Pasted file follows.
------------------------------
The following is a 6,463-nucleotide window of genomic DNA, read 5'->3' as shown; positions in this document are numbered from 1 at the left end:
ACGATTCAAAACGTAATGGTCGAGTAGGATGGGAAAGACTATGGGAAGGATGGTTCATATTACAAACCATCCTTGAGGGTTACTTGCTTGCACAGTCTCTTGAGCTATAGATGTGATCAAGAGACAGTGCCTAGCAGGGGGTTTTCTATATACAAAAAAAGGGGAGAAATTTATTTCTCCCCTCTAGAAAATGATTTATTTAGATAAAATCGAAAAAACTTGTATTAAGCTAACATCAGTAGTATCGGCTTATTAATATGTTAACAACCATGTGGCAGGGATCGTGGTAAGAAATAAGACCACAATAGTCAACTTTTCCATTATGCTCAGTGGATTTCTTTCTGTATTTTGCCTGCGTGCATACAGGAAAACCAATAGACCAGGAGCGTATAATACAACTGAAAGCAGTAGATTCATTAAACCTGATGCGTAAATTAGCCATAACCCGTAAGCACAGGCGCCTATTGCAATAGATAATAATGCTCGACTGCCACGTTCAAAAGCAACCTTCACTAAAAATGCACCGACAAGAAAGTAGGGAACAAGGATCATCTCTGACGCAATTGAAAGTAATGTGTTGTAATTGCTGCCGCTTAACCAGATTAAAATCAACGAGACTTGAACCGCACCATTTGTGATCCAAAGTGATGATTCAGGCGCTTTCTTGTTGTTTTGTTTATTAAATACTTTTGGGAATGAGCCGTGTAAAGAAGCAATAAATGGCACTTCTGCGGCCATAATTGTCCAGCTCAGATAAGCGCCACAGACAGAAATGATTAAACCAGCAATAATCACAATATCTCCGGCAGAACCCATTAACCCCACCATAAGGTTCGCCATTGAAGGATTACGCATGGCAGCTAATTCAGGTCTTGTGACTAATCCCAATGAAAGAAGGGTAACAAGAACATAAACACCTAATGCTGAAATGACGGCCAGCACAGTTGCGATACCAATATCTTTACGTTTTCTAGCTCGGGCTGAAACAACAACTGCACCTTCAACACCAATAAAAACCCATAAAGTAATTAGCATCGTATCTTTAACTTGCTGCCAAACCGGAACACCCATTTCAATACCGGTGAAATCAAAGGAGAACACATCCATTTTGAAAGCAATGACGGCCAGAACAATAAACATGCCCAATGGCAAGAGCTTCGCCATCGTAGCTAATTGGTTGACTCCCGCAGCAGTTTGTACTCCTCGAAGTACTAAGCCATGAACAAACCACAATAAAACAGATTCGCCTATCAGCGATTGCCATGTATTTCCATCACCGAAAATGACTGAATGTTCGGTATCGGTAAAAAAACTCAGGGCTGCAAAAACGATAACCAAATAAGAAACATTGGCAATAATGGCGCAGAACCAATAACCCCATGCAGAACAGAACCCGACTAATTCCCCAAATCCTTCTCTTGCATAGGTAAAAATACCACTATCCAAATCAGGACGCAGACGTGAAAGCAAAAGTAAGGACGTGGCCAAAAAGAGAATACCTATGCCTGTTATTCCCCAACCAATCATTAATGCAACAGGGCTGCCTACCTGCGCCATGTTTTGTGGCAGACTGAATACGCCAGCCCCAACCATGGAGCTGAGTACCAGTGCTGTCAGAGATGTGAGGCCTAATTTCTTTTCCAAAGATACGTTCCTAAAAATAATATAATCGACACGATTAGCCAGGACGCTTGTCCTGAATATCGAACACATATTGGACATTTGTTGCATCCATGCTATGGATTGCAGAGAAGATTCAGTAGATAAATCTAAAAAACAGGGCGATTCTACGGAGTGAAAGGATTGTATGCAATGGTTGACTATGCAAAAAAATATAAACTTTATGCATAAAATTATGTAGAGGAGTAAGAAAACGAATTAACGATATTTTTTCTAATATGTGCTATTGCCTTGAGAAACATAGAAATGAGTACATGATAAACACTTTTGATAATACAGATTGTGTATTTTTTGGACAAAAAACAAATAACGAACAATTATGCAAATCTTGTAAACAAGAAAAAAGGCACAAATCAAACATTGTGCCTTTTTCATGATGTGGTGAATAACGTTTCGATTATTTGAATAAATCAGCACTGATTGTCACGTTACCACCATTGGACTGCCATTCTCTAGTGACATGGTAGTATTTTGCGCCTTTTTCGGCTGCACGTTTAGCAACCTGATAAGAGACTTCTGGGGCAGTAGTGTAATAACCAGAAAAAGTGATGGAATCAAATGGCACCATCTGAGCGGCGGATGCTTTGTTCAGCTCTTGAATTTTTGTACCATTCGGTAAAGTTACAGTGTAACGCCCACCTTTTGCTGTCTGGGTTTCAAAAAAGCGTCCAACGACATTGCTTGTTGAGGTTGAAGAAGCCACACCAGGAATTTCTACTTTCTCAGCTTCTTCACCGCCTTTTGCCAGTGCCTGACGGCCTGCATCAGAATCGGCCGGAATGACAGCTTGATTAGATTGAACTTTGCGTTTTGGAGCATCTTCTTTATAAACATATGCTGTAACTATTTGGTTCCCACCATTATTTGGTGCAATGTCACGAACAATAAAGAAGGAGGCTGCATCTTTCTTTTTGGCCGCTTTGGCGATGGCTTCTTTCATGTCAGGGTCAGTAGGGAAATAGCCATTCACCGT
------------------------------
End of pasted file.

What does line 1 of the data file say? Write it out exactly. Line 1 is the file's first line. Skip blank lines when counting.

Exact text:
The following is a 6,463-nucleotide window of genomic DNA, read 5'->3' as shown; positions in this document are numbered from 1 at the left end: